Real work in a dream scenery: Artificial intelligence meets George C. Marshall Center

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When the sun goes down and makes the Alps glow... then there are worse workplaces than the George C. Marshall Center (GCMC), the European Center for Security Studies, in Garmisch Partenkirchen, Bavaria. The center is one of five regional centers of the U.S. Department of Defense (DoD) and, as a bilateral institution of the DoD and the German Federal Ministry of Defense (BMVg), represents the decades-long partnership between the two nations.

A very special flair…

The center is justifiably popular with those who have already enjoyed the pleasure of a visit. Bavarian evenings for seminar participants or recreational vacations for members of the U.S. Armed Forces at the Edelweiss Lodge at the foot of a majestic Alpine panorama only briefly distract from the center's serious mission, though. Among the clichés cultivated on the American barracks grounds with their unmistakable American flair is the payment for services, such as a coffee, by credit card in U.S. dollar, a problematic procedure should the same plastic have been whipped out just an hour earlier while shopping in the Garmisch costume store. Because then a credit card block threatens, tell insiders. The rules of payment security dictate that you cannot debit your account with U.S. dollar since you are unable to travel from Bavaria to the States within such a short period of time. Whether the same danger still brews today, at the age of unrestrained global online shopping, could not be verified.

…which cannot overrule reality

Despite all the magic of the mountains and a picture-book Bavaria, no one should be under any illusion that the content of the Seminar on Regional Security (SRS) is a very serious one, especially in times of unrest. The seminar is attended by many nations, by participants from the Baltic States, the Balkans or North Africa. Participation is reserved for diplomats or members of armed forces, whom the center specifically invites by approaching foreign embassies.


An overview of artificial intelligence as a key technology of the 21st century in a geopolitical context was given by two representatives of 21strategies on April 27, 2022. They drew a comparison of how different political systems use artificial intelligence - either in a competitive, commercial context, as seen in Western democracies, or to consolidate political power. For the latter, China has already perfected technology for surveillance purposes far more than is the case in democracies where civil rights, separation of powers and the rule of law prevail. Not unexpectedly, representatives of the German armed forces in particular raised the question of the ethics of artificial intelligence. Awareness of the problem is particularly strong in Germany, since the Bundeswehr has a unique selling point compared to all other armed forces: Its members basically do not act according to orders and obedience, but according to the principle of “Innere Führung”.They are called upon to examine orders for their legality under international (humanitarian) law, conformity with fundamental rights and, not least, their own conscience, in order to then decide as a sovereign individual whether an order can be carried out or even refused. How artificial intelligence can be brought into line with this principle of leadership, or even contained, is a question of great relevance for the German troops.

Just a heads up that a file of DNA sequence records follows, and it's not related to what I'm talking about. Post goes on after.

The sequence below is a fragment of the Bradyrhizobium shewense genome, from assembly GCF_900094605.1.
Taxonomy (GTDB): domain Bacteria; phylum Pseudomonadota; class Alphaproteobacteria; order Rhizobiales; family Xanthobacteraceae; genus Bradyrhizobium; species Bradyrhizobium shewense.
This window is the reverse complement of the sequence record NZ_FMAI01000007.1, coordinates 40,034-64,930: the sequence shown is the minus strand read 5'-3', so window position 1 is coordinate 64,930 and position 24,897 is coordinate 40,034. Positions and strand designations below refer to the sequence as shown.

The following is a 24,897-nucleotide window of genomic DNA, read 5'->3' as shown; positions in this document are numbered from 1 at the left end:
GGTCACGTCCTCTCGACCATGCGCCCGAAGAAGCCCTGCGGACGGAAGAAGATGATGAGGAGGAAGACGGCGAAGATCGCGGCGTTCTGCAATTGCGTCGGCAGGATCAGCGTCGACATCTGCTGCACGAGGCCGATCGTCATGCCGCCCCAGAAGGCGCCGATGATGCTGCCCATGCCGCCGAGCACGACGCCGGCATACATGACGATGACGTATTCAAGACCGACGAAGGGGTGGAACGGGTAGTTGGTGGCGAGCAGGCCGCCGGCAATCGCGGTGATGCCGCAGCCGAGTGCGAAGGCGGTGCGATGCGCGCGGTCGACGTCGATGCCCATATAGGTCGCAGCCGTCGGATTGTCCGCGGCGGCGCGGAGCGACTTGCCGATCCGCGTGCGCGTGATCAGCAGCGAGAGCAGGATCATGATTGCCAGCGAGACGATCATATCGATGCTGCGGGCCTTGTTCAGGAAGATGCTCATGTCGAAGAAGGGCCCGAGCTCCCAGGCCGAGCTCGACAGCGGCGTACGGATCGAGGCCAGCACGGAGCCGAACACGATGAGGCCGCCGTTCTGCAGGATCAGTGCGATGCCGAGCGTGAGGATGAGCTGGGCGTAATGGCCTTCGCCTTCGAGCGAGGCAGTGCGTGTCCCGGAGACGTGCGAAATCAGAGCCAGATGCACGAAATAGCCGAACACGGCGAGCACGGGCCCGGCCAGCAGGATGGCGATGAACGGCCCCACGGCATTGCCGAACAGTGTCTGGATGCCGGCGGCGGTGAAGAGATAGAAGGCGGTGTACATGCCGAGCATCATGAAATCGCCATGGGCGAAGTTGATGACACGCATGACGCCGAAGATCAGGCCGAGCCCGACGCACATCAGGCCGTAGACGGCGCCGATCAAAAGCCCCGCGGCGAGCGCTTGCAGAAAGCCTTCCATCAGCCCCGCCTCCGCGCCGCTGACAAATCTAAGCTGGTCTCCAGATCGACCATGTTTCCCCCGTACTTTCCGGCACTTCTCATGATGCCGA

A finish full of hope

With one last Bavarian cliché of the day, the day came to an end with a local snack in the evening, which was not served until after sunset out of consideration for Ramadan. Moving and worth remembering, when the “United Nations” are gathered around the same dinner table, are as always the joy and respect for and towards the other, her origin, her political opinion, her culture, her experiences and daily challenges. Evenings for international groups, such as those organized by the GCMC, nourish the hope that the reality of life will remain a peaceful one in the future for its seminar participants, their families and their nations.

Author: Yvonne Hofstetter